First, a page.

Encyclopedia of Food and Agricultural Ethics

2019 Edition
| Editors: David M. Kaplan

Fair Trade in Food and Agricultural Products

  • Neal H. HookerEmail author
Reference work entry
DOI: https://doi.org/10.1007/978-94-024-1179-9_341

Synonyms

Introduction

The value, variety, and source of fair trade food and agricultural products have grown significantly over the past few years. In 2010, global retail sales topped $5.8 billion, a 5-year compound annual growth rate of nearly 30%. The USA accounted for more than $21 million in 2011, yet remains relatively underdeveloped compared to key European nations (particularly the UK and Germany). The most commonly sold Fair Trade products at the consumer level are coffee, bananas, and chocolate (or rather cocoa as the primary Fair Trade ingredient), followed by tea, fresh fruit, and cane sugar. Flowers and plants, cotton, wine, and honey have also seen sales growth over recent years. The top source nations in Latin America are Peru, Dominican Republic, Columbia, Honduras, and Mexico, and in Africa Kenya and Ethiopia generate significant sales. This entry introduces the reader to the scope of food Fair Trade and its documented...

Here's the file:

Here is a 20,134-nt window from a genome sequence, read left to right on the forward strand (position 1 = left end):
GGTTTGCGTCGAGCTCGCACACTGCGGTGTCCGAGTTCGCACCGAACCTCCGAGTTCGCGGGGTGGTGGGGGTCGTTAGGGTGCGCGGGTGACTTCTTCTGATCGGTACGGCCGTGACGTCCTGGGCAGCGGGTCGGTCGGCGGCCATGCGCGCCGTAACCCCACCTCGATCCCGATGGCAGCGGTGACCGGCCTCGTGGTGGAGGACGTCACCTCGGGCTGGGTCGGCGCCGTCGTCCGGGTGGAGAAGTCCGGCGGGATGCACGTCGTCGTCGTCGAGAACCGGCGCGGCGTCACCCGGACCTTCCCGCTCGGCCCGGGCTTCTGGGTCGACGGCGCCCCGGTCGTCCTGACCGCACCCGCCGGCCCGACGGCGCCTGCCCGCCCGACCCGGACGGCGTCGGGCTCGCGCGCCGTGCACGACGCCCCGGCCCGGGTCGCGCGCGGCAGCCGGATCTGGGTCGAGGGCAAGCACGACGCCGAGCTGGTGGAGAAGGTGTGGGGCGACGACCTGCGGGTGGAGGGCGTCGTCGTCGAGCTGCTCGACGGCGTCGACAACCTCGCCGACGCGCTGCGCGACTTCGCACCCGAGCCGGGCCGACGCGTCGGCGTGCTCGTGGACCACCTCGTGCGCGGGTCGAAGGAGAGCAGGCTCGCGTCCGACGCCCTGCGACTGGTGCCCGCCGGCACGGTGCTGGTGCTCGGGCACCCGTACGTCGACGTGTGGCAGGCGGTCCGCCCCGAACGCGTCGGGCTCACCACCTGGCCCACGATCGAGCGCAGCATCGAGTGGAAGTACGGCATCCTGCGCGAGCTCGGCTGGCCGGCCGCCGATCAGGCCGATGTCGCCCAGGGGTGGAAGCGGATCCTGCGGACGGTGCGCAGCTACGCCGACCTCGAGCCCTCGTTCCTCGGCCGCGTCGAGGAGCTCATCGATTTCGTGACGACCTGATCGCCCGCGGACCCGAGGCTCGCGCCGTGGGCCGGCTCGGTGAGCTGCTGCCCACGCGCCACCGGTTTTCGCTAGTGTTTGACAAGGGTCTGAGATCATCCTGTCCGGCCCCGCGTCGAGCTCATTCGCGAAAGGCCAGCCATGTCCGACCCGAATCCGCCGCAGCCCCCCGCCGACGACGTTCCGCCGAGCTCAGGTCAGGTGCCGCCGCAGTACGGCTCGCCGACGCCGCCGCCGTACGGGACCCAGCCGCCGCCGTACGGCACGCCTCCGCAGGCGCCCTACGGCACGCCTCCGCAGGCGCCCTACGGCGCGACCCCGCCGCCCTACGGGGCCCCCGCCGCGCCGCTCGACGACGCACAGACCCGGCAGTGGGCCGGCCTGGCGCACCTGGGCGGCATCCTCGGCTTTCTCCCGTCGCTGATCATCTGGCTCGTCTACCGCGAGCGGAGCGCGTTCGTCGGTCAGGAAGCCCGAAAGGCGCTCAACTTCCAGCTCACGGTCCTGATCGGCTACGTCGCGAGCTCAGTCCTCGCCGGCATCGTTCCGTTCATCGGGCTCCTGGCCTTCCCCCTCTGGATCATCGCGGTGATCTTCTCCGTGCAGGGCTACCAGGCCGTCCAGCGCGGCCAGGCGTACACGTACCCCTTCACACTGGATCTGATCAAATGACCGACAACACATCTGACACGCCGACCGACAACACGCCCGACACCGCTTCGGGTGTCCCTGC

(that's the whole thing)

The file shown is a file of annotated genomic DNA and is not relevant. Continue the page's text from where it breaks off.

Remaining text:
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References

  1. Arnould, E. J., Plastina, A., & Ball, D. (2009). Does fair trade deliver on its core value proposition? Effects on income, educational attainment, and health in three countries. Journal of Public Policy & Marketing, 28(2), 186–201.CrossRefGoogle Scholar
  2. Brown, K. R. (2013). Buying into fair trade: Culture, morality and consumption. New York: New York University Press.Google Scholar
  3. Griffiths, P. (2012). Ethical objections to Fairtrade. Journal of Business Ethics, 105, 357–373.CrossRefGoogle Scholar
  4. Nelson, V., & Pound, B. (2009). The last ten years: A comprehensive review of the literature on the impact of Fairtrade (48pp). Natural Resources Institute, University of Greenwich, Greenwich, UK, September. Available online http://www.fairtrade.org.uk/resources/natural_resources_institute.aspx

Copyright information

© Springer Nature B.V. 2019

Authors and Affiliations

  1. 1.John Glenn School of Public AffairsThe Ohio State UniversityColumbusUSA